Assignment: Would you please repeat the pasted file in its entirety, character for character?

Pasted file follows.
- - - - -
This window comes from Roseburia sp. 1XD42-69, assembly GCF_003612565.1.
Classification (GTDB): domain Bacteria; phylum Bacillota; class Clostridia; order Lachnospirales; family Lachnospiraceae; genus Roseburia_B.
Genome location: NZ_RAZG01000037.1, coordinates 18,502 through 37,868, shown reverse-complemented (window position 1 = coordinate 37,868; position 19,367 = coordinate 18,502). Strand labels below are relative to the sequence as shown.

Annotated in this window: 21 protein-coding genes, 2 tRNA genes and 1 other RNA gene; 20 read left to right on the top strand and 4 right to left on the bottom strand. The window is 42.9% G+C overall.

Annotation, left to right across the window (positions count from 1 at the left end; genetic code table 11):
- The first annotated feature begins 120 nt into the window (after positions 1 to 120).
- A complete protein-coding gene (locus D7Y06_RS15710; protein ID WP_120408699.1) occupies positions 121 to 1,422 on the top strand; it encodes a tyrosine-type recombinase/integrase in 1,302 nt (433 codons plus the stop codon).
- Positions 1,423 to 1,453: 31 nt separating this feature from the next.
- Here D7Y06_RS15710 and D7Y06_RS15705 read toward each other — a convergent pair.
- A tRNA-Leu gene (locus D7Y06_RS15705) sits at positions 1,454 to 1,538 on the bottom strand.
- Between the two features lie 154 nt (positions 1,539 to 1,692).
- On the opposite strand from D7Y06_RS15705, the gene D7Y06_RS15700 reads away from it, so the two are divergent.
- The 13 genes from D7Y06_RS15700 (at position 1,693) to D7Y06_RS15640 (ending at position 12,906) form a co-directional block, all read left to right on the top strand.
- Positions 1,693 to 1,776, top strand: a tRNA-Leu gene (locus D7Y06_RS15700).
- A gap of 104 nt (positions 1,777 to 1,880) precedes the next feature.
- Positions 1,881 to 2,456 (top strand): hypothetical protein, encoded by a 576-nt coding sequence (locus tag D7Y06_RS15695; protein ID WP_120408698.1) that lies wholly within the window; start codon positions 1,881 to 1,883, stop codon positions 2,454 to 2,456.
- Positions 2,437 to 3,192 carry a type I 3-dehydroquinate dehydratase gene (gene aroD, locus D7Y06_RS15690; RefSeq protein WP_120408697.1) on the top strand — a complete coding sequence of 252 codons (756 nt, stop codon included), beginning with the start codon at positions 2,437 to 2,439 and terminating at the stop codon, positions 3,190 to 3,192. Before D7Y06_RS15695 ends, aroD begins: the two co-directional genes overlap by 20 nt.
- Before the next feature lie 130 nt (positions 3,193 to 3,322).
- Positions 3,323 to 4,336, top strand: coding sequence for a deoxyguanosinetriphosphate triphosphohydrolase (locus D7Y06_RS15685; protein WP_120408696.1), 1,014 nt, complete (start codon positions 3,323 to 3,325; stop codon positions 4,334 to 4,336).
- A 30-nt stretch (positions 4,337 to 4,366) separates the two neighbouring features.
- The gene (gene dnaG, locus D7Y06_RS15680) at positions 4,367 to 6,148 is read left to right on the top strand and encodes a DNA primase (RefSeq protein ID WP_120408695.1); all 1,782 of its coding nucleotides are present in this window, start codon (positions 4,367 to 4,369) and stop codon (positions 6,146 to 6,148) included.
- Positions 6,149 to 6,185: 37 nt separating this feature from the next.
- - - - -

This window comes from Roseburia sp. 1XD42-69, assembly GCF_003612565.1.
Classification (GTDB): domain Bacteria; phylum Bacillota; class Clostridia; order Lachnospirales; family Lachnospiraceae; genus Roseburia_B.
Genome location: NZ_RAZG01000037.1, coordinates 18,502 through 37,868, shown reverse-complemented (window position 1 = coordinate 37,868; position 19,367 = coordinate 18,502). Strand labels below are relative to the sequence as shown.

Annotated in this window: 21 protein-coding genes, 2 tRNA genes and 1 other RNA gene; 20 read left to right on the top strand and 4 right to left on the bottom strand. The window is 42.9% G+C overall.

Annotation, left to right across the window (positions count from 1 at the left end; genetic code table 11):
- The first annotated feature begins 120 nt into the window (after positions 1 to 120).
- A complete protein-coding gene (locus D7Y06_RS15710; protein ID WP_120408699.1) occupies positions 121 to 1,422 on the top strand; it encodes a tyrosine-type recombinase/integrase in 1,302 nt (433 codons plus the stop codon).
- Positions 1,423 to 1,453: 31 nt separating this feature from the next.
- Here D7Y06_RS15710 and D7Y06_RS15705 read toward each other — a convergent pair.
- A tRNA-Leu gene (locus D7Y06_RS15705) sits at positions 1,454 to 1,538 on the bottom strand.
- Between the two features lie 154 nt (positions 1,539 to 1,692).
- On the opposite strand from D7Y06_RS15705, the gene D7Y06_RS15700 reads away from it, so the two are divergent.
- The 13 genes from D7Y06_RS15700 (at position 1,693) to D7Y06_RS15640 (ending at position 12,906) form a co-directional block, all read left to right on the top strand.
- Positions 1,693 to 1,776, top strand: a tRNA-Leu gene (locus D7Y06_RS15700).
- A gap of 104 nt (positions 1,777 to 1,880) precedes the next feature.
- Positions 1,881 to 2,456 (top strand): hypothetical protein, encoded by a 576-nt coding sequence (locus tag D7Y06_RS15695; protein ID WP_120408698.1) that lies wholly within the window; start codon positions 1,881 to 1,883, stop codon positions 2,454 to 2,456.
- Positions 2,437 to 3,192 carry a type I 3-dehydroquinate dehydratase gene (gene aroD, locus D7Y06_RS15690; RefSeq protein WP_120408697.1) on the top strand — a complete coding sequence of 252 codons (756 nt, stop codon included), beginning with the start codon at positions 2,437 to 2,439 and terminating at the stop codon, positions 3,190 to 3,192. Before D7Y06_RS15695 ends, aroD begins: the two co-directional genes overlap by 20 nt.
- Before the next feature lie 130 nt (positions 3,193 to 3,322).
- Positions 3,323 to 4,336, top strand: coding sequence for a deoxyguanosinetriphosphate triphosphohydrolase (locus D7Y06_RS15685; protein WP_120408696.1), 1,014 nt, complete (start codon positions 3,323 to 3,325; stop codon positions 4,334 to 4,336).
- A 30-nt stretch (positions 4,337 to 4,366) separates the two neighbouring features.
- The gene (gene dnaG, locus D7Y06_RS15680) at positions 4,367 to 6,148 is read left to right on the top strand and encodes a DNA primase (RefSeq protein ID WP_120408695.1); all 1,782 of its coding nucleotides are present in this window, start codon (positions 4,367 to 4,369) and stop codon (positions 6,146 to 6,148) included.
- Positions 6,149 to 6,185: 37 nt separating this feature from the next.